Biological tissue samples from octopus species collected from the Southern Ocean, James Clark Ross cruise no. JR147/145. A large collection of tissue samples from deep sea and Antarctic target groups had already been collected in previous cruises. The specific objective of this cruise was to target three species of octopus, Pareledone charcoti (peak abundance 100m depth), Pareledone turqueti (peak abundance 100-200m) and Adelieledone polymorpha (peak abundance 250-350m), for the micro-evolution (i.e. population genetics) component of the project. Most of the octopuses were captured with an otter trawl, due to its relatively large sampling area and the fact that it can be trawled quickly (4 knots) which prevents octopuses from swimming out of it.
We present a new bathymetric compilation around the South Orkney Islands here defined by the following bounding box: 47 to 37 W, 63 to 59 S. This bathymetry grid was compiled from a variety of multibeam swath bathymetry data acquired during 46 different cruises (see lineage). The data is available as a grid of approximately 100 m resolution in a GMT-compatible (2-D) NetCDF format using geographic coordinates on the WGS84 datum. Three versions of the grid are available: the first one shows only swath bathymetry data while the second and third have been merged with the global compilations from the General Bathymetric Chart of the Oceans (GEBCO), GEBCO_2014 (version 20150318) and GEBCO_2019, respectively. Quick views are also available in the corresponding folder. Funding was provided by the NERC grants NE/K012843/1 and NE/N018095/1 as well as national capability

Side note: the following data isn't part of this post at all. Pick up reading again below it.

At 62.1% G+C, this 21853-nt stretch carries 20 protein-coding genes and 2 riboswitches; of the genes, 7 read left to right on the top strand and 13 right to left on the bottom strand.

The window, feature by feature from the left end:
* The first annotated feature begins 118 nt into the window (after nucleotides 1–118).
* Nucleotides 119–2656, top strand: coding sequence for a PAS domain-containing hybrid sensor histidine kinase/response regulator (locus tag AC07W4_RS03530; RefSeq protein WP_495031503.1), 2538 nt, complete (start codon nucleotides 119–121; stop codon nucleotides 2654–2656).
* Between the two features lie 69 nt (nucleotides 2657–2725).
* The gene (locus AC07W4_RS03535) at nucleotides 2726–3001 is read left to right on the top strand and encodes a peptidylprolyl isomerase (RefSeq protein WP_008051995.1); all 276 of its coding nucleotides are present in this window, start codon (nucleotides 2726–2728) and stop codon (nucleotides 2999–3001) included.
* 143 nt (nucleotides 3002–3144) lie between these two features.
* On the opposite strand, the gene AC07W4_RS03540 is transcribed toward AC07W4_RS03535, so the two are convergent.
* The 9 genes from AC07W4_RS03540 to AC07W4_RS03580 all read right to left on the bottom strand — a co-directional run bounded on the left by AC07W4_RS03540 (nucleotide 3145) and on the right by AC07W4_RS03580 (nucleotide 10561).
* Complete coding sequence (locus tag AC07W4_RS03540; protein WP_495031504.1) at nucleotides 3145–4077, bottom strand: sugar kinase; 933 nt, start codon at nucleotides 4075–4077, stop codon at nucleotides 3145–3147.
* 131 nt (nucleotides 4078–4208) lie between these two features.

Fish samples of Champsocephalus gunnari and Notothenia rossii (tissues preserved in ethanol, and otoliths) were collected aboard the James Clark Ross (JR145) during the 2005-2006 field season. Morphometric data, including body length, mass, sex and reproductive condition, were derived from the samples. Between 60-100 adult individuals of each species were collected from each of several locations including: Elephant Island, Deception Island and the South Orkney Islands. Sampling from these regions allows us to test the influence of local hydrology/currents around the Antarctic Peninsula as well as that of larger systems within the Scotia Sea (via comparisons with samples already collected from Shag Rocks and South Georgia).